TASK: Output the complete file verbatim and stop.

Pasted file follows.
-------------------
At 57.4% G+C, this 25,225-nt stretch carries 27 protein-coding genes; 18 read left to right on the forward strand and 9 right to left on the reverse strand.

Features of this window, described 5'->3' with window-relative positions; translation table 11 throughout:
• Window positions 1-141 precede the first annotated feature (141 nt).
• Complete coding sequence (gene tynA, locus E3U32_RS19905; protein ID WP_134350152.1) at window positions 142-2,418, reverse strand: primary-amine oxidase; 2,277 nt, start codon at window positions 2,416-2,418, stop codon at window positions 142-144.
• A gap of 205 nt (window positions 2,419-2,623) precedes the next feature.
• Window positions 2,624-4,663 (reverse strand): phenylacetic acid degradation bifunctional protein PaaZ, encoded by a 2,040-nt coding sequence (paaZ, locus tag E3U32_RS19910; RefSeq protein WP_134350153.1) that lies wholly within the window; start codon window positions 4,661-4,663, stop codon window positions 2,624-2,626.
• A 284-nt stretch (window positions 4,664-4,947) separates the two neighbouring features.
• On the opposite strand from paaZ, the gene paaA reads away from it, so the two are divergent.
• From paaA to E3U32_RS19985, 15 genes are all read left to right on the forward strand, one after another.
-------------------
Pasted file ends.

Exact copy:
At 57.4% G+C, this 25,225-nt stretch carries 27 protein-coding genes; 18 read left to right on the forward strand and 9 right to left on the reverse strand.

Features of this window, described 5'->3' with window-relative positions; translation table 11 throughout:
• Window positions 1-141 precede the first annotated feature (141 nt).
• Complete coding sequence (gene tynA, locus E3U32_RS19905; protein ID WP_134350152.1) at window positions 142-2,418, reverse strand: primary-amine oxidase; 2,277 nt, start codon at window positions 2,416-2,418, stop codon at window positions 142-144.
• A gap of 205 nt (window positions 2,419-2,623) precedes the next feature.
• Window positions 2,624-4,663 (reverse strand): phenylacetic acid degradation bifunctional protein PaaZ, encoded by a 2,040-nt coding sequence (paaZ, locus tag E3U32_RS19910; RefSeq protein WP_134350153.1) that lies wholly within the window; start codon window positions 4,661-4,663, stop codon window positions 2,624-2,626.
• A 284-nt stretch (window positions 4,664-4,947) separates the two neighbouring features.
• On the opposite strand from paaZ, the gene paaA reads away from it, so the two are divergent.
• From paaA to E3U32_RS19985, 15 genes are all read left to right on the forward strand, one after another.